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The Role of Peripheral Benzodiazepine Receptors (PBRs) in CNS Pathophysiology

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The peripheral benzodiazepine receptors (PBRs) have been identified to bind selectively benzodiazepine ligands and an isoquinoline carboxamide derivative PK 11195 with high affinity. PBRs are present in the central nervous system (CNS), peripheral tissues, and most organs in the human body. PBRs are different from the central benzodiazepine receptors (CBRs) related to the nerve cell membrane GABAA receptor and are thought to play several physiological and pathophysiological functions in the CNS and immune system due to their meanly localization in glial cells, the mitochondrial outer membrane of peripheral cells and blood leucocytes and to their important roles in steroidogenesis, cell proliferation and differentiation. Recent research has shown that the density of PBRs is significanly increased in CNS several disorders, such as epilepsy, multiple sclerosis, cerebral ischemia, astrocytoma, brain injury and neurodegenerative diseases.Recent progress in the pharmacology of PBRs is reviewed here with respect to the functions in the brain and peripheral tissues including apoptosis, immune system modulation, seizure promotion, reactions of anticonvulsants on peripheral blood cells, and adverse drug reactions (ADR) of anticonvulsants.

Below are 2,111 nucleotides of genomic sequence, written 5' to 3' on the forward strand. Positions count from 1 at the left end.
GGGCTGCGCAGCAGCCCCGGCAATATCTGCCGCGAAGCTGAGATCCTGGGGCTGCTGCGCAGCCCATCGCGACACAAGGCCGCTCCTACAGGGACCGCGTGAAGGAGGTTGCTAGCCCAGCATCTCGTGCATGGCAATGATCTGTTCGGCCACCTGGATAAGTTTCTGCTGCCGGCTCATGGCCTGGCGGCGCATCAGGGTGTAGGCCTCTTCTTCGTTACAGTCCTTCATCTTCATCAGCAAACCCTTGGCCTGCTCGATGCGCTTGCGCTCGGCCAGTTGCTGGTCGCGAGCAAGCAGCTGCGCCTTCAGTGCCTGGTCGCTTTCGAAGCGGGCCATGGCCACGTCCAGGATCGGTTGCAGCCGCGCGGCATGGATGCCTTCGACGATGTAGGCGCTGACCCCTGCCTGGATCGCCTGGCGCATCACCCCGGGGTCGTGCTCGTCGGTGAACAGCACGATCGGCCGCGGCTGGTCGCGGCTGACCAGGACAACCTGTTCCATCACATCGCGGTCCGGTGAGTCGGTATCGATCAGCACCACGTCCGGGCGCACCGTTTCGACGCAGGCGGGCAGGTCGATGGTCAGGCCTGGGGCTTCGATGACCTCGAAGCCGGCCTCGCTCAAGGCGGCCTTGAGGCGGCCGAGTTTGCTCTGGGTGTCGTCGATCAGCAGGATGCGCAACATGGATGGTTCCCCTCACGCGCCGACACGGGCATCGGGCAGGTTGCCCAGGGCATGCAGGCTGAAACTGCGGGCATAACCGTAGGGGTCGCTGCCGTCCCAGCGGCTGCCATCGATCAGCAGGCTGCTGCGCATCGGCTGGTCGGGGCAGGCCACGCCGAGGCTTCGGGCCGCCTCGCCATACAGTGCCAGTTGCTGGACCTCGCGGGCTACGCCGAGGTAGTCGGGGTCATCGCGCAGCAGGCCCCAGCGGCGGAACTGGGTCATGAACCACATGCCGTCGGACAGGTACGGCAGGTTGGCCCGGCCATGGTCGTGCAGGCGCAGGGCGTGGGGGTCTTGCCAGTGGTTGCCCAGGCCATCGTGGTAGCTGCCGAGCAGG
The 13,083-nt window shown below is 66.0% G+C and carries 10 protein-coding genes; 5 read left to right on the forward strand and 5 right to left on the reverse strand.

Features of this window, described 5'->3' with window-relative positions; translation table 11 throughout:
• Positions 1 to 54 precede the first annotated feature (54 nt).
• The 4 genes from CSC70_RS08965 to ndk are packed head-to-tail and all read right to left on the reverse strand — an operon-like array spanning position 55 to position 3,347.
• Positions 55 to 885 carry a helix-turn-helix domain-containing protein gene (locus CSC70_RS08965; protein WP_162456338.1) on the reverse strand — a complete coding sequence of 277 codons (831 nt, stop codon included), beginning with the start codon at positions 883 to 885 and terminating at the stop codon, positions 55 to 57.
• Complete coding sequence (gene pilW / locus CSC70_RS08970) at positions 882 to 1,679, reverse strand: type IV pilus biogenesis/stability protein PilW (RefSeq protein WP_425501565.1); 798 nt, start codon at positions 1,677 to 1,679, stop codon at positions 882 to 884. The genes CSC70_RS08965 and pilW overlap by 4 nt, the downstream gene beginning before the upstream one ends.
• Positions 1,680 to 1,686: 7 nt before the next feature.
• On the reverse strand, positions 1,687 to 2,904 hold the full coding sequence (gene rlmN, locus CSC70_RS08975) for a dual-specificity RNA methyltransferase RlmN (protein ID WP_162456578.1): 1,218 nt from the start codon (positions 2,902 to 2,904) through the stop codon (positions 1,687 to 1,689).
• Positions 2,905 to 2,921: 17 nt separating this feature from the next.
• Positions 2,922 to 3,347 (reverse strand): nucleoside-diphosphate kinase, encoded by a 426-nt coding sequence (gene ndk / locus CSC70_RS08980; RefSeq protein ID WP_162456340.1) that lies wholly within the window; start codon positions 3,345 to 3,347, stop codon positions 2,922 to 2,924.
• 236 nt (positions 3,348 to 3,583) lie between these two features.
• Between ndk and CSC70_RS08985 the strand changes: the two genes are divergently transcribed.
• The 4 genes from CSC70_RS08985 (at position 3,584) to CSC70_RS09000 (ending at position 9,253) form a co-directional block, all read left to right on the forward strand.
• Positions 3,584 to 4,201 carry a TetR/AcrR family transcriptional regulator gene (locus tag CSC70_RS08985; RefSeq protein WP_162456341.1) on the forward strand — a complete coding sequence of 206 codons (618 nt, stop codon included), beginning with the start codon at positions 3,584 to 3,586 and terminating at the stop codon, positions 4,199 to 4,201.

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Keywords: benzodiazepine receptor; isoquinoline carboxamide; pbrs; pk11195

Document Type: Review Article

Publication date: August 1, 2002

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  • Current Medicinal Chemistry covers all the latest and outstanding developments in medicinal chemistry and rational drug design. Each issue contains a series of timely in-depth reviews written by leaders in the field covering a range of the current topics in medicinal chemistry. Current Medicinal Chemistry is an essential journal for every medicinal chemist who wishes to be kept informed and up-to-date with the latest and most important developments.
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